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Comment: Pages are unmarked. Binding tight; spine straight and uncreased. Minor cover/ edge wear.
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Huntington, West Virginia "On the Fly" Paperback – April 26, 2011

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Huntington, West Virginia "On the Fly" + Harvey Pekar: Conversations (Conversations with Comic Artists Series)
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Editorial Reviews

Review

“A visit with Harvey Pekar . . . will cause you to reexamine your own life . . . just as the greatest literature will.”—Austin Chronicle

About the Author

Harvey Pekar, a native of Cleveland, is best known for his autobiographical slice-of-life comic book series American Splendor, a first person account of his downtrodden life. He is also a jazz critic whose reviews have been published in The Boston Herald, The Austin Chronicle, and Jazz Times. He has done freelance work for the critically acclaimed radio station WKSU and has appeared many times on Late Night with David Letterman.
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Product Details

  • Paperback: 176 pages
  • Publisher: Villard; Original edition (April 26, 2011)
  • Language: English
  • ISBN-10: 0345499417
  • ISBN-13: 978-0345499417
  • Product Dimensions: 6 x 0.4 x 9.2 inches
  • Shipping Weight: 2 pounds (View shipping rates and policies)
  • Average Customer Review: 3.2 out of 5 stars  See all reviews (6 customer reviews)
  • Amazon Best Sellers Rank: #1,946,667 in Books (See Top 100 in Books)

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Customer Reviews

Most Helpful Customer Reviews

6 of 6 people found the following review helpful By J. Brennan on May 2, 2011
Format: Paperback Verified Purchase
It's tough for me to award any effort by Harvey Pekar any less than five stars but today I'm biting the bullet and giving this effort but four. Don't get me wrong; Pekar is still the best there has been. I am in complete agreement with Anthony Bourdain's appreciation "the times he lived in cannot adequately be remembered without him (Pekar)." Somewhere along the line, however, Pekar seems to have lost some of the verve (except in the masterful "Neighborhood Spark Plug") for selecting and presenting the profundities of life's minutia. In this book he often appears to favor of a broad chronological overview of events. The book's first two stories exemplify this quality.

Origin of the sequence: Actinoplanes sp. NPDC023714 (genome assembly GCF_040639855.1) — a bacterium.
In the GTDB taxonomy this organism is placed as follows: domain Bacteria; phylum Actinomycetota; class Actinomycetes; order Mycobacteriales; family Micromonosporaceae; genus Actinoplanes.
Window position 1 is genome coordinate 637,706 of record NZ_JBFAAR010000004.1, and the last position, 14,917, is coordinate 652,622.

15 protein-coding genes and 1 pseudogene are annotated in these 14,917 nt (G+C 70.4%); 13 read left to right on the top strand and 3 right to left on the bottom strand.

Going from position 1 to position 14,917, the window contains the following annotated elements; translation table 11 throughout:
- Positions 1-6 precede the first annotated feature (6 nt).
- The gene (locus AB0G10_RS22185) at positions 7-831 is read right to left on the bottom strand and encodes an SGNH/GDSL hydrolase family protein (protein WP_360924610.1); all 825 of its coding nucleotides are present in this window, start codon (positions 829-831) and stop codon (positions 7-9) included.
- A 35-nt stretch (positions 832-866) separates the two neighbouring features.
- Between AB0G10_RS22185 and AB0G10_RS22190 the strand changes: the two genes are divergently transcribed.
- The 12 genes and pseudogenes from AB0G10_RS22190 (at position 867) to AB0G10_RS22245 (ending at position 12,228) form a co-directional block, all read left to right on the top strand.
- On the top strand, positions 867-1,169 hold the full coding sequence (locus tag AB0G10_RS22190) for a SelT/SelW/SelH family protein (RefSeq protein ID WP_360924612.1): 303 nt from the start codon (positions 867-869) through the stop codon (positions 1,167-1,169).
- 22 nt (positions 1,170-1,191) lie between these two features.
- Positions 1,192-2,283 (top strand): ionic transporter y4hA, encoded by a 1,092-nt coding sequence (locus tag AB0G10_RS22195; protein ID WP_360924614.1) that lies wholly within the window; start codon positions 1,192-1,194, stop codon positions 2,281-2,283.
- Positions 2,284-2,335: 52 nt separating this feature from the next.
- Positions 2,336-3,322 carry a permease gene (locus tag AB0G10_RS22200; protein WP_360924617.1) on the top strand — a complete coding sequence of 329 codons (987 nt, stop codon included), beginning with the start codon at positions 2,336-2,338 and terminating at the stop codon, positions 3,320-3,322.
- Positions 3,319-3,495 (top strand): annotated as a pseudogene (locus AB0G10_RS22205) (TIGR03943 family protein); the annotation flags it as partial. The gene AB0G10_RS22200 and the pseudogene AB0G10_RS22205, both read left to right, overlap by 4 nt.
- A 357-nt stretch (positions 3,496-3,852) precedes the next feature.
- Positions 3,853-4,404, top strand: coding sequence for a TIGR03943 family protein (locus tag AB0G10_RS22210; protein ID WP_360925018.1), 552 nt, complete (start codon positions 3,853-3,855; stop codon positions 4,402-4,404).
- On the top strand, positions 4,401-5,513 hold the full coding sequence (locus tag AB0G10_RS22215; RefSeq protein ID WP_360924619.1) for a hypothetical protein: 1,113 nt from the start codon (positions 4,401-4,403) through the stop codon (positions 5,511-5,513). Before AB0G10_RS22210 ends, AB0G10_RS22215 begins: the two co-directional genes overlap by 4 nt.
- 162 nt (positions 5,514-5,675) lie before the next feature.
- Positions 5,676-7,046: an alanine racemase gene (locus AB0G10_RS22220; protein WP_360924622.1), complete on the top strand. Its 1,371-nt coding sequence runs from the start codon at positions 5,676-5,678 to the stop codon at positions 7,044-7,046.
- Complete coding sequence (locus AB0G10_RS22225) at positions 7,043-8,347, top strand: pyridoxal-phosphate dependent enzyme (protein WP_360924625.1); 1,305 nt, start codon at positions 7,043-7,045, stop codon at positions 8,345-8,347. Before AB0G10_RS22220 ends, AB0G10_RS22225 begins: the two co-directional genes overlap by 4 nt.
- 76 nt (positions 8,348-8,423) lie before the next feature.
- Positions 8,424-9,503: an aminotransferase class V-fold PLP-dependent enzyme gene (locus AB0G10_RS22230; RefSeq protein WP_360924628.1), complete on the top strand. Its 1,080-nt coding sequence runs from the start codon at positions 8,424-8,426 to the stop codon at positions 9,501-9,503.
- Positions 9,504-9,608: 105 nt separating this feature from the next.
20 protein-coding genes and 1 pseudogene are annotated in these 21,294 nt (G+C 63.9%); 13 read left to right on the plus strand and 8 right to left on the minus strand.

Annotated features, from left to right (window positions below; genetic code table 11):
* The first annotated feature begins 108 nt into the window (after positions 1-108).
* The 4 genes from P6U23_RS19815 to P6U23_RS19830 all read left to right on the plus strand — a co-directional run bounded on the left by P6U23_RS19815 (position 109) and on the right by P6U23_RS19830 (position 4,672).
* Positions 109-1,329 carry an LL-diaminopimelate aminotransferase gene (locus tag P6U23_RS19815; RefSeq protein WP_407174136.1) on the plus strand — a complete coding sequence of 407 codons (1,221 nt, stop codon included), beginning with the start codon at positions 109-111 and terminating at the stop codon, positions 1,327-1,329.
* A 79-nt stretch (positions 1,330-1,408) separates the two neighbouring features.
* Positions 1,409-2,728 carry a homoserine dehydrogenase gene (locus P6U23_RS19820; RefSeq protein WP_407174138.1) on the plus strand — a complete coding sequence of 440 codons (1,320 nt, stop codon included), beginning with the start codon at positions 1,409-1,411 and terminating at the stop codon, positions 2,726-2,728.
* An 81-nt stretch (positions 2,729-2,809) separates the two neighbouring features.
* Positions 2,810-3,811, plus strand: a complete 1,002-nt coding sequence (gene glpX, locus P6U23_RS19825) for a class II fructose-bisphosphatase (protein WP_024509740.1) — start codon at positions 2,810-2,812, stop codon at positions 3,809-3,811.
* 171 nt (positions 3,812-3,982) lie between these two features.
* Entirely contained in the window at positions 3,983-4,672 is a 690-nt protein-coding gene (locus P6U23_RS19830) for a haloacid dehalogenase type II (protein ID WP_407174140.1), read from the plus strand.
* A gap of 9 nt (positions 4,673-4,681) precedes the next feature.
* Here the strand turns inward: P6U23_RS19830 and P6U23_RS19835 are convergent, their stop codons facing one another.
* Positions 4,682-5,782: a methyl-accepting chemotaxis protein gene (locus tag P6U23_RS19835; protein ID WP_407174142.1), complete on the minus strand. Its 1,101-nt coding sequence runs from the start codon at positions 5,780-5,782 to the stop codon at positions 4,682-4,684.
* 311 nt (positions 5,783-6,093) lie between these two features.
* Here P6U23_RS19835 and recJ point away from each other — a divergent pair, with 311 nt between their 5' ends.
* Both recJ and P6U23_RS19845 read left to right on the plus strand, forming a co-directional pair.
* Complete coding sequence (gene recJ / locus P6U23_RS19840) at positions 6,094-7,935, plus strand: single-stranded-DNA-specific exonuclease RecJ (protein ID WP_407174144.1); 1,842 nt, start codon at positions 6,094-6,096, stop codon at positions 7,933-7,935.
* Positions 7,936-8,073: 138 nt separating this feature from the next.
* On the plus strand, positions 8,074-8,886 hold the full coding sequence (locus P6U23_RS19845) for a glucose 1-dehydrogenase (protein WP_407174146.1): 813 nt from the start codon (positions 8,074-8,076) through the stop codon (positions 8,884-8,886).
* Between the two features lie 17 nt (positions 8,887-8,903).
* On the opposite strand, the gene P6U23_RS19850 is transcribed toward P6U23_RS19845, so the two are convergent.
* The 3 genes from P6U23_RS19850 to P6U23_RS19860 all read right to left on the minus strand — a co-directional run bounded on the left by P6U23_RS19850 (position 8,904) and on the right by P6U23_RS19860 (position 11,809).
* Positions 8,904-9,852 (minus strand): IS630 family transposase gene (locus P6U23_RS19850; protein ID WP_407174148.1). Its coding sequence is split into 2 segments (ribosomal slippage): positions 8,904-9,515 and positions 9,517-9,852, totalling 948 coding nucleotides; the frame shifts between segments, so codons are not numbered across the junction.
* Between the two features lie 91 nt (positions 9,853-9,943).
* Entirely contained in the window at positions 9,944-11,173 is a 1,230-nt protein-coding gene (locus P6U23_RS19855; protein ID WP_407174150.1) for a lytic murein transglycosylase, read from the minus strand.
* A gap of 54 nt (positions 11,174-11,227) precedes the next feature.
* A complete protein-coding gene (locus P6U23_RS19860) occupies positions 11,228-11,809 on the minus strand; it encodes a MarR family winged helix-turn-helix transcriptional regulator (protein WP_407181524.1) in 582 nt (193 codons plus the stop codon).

"Hollywood Bob" is certainly an interesting character but rather than offer a 26 page timeline of Bob's life wouldn't the old Harvey have been able portray one particular incident that would have been indicative of Bob's character and told his story with a more metaphorical grace? Same goes for "Tunc and Eileen: Their Ups and Downs." These are interesting and worthy people but Pekar seems to be lacking any meaningful interconnection with their lives. He is looking at them from afar. The writing becomes an aloof and journalistic "just the facts" "Dragnet" style. In comparison to such past masterpieces as American Splendor issues 3, 4, and 5, readers experience "Old Jewish Ladies in the Supermarket Lines," Mr. Boats, Rollins, and Freddy from his weekend visit (check out his supper with the Pekars in AS 5) far better from far fewer pages than they ever experience Hollywood Bob or Tunc and Eileen. These older vignettes are masterfully evocative of a character's identity, perhaps because of Pekar's close proximity and daily interaction with the individuals he's portraying.
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Format: Paperback
Harvey Pekar's work are the polar opposite of what most people imagine when thinking of comics. There are no superheroes or dramatic storylines, and no colour - Pekar wrote about ordinary people, usually living in his hometown of Cleveland, Ohio, and their lives as well as his own life as a file clerk. This method can sometimes backfire as the peoples' stories can be at times a bit dull. "Eileen and Tunc" is a charming story of two people who found each other after somewhat difficult lives and are now planning on curating a comic book exhibition of Tunc's extensive comics collection. It's charming but a bit too ordinary to be interesting to read. Same goes for the story of the man who started a 50s style diner, went bust, sold it and started a comics/toy shop. Of the 3 ordinary people's stories, the first one, "Hollywood Bob" is the best about a wayward young man who lived a life of crime before turning it around by starting his own tyre business and moving into a successful limo service.

The best part of the book is the fourth and final story, also thankfully the longest, featuring "our man" Harvey as he embarks on a journey to a book festival in Huntington, West Virginia to give a talk about his work. Readers of "American Splendor" will know that such a trip inevitably entails delays and numerous gripes that Pekar will pick up and somehow make interesting for the reader despite their mundaneness, and that is the case here. Pekar searches for his daily stipend for food while filming a cameo in an independent film and buys a new pair of shoes: strange to say but this is genuinely riveting reading. It's a tribute to Pekar's writing and strong sense of storytelling that he's able to take these everyday events and make them interesting to the reader.
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By Jennifer on December 10, 2012
Format: Paperback
Harvey's last book before his death, "On the Fly" is one of his best. The best part of the book to read is when he becomes involved in shooting an independent film in Huntington at a comic book store. Wish Harvey would have wrote more on that. Enjoyed the book, good read!
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